IIS 5 & IIS 6
Followup to IWA and load-balancing - Manual login not working
Last post Jul 08, 2010 11:15 PM by jimcpl
Jun 29, 2010 04:56 AM|jimcpl|LINK
Awhile ago, I posted about getting IWA working with two IIS servers behind an ACE/VIP:
Thanks to info from the above thread, we were able get that working, and users can "automatically" logged in to the websites, and this works with both Internet Explorer and Firefox.
In order for the automatic login to work, we had to do some configuration in IE (setting the Sites in Local Intranet, and enabling "automatically send username and password"), and in Firefox (using about:config and adding the FQDNs to the trusted-uris parameter).
However, in some cases, our users' browsers have not been configured, and in those cases, they get a popup login window.
For our IE users, they can login using domain\username and password when they get the popup login window, and, in one of our environments (we have two, one production and one for testing), Firefox users can also login manually successfully.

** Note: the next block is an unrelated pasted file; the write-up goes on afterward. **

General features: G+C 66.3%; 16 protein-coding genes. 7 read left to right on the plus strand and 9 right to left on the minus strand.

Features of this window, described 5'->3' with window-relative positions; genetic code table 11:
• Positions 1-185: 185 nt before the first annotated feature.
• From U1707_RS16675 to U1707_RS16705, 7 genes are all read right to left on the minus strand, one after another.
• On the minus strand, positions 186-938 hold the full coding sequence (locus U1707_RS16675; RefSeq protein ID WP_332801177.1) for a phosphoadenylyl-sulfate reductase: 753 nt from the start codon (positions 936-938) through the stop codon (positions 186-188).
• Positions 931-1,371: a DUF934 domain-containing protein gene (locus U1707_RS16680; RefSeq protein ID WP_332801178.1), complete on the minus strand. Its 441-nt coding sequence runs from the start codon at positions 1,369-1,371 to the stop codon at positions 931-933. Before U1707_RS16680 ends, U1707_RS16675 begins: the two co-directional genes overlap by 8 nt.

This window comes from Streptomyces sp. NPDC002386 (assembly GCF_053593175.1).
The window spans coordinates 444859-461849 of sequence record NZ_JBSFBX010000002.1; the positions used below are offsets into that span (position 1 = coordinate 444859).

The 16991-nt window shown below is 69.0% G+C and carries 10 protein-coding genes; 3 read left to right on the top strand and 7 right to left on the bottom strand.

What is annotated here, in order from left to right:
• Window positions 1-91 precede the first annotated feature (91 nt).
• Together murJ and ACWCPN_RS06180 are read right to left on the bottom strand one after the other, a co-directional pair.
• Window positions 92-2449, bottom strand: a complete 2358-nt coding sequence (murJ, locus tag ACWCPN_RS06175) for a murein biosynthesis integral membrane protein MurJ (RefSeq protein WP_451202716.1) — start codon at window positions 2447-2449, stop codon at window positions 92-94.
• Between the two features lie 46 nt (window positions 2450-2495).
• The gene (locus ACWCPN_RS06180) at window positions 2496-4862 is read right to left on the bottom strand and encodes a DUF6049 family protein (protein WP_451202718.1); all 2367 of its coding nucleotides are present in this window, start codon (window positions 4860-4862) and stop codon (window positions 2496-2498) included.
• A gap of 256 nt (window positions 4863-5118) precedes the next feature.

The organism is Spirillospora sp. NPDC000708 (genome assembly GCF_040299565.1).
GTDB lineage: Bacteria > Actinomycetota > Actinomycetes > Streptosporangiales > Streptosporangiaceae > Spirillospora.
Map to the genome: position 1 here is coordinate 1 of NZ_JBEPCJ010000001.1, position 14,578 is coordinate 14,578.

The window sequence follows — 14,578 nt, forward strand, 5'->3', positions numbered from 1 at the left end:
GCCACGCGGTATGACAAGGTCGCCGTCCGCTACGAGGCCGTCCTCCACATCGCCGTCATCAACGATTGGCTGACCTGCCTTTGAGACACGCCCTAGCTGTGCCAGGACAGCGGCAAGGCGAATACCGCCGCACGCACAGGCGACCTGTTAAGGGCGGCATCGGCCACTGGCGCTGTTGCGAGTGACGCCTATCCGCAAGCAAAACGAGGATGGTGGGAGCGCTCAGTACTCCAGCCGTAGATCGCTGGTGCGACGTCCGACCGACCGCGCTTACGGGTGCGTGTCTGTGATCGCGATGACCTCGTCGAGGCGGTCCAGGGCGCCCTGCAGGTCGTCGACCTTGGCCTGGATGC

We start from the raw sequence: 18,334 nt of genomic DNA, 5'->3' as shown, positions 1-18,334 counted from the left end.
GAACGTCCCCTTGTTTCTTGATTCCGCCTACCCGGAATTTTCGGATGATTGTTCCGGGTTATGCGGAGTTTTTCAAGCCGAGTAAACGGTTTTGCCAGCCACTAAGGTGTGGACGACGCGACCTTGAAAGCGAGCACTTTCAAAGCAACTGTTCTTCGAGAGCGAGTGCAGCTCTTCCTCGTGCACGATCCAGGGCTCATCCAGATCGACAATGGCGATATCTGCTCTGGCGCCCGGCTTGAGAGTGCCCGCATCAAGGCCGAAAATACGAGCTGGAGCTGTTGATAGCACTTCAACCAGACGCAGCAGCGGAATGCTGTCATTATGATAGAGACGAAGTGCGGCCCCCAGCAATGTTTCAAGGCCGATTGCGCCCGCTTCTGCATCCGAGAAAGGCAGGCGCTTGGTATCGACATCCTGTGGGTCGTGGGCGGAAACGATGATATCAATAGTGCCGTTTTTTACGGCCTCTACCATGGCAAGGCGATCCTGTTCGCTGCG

However, in the testing environment, Firefox users cannot login manually. When they try to login with correct domain\username and password (usin Firefox), the popup login window just re-appears.
I've checked all of the things that I can think of thus far, but I haven't been able to determine why, in that testing environment, the manual logins are failing to work.
Can anyone here suggest how we might go about trying to diagnose why these manual logins are failing?
Jun 29, 2010 12:27 PM|tomkmvp|LINK
Post the relevant IIS log file entries.
Jun 29, 2010 01:38 PM|jimcpl|LINK
The IIS log file is showing only 401 errors when I test with a manual login with Firefox (using the domain\username and password).
What I am really puzzled about is that if I access this same URL, but with the trusted-uris set in the FIrefox about:config (i.e., so that it does automatic login), I can access the resource fine.
Why would one (automatic login) work, while the other (manual login) not work?
Jun 29, 2010 03:32 PM|jimcpl|LINK
Jun 29, 2010 03:44 PM|jimcpl|LINK
Here's some additional info:
I checked the Local Security Policy for the IIS both in the production environment (where manual login works) and testing environment (where manual login fails), and both have the same settings for: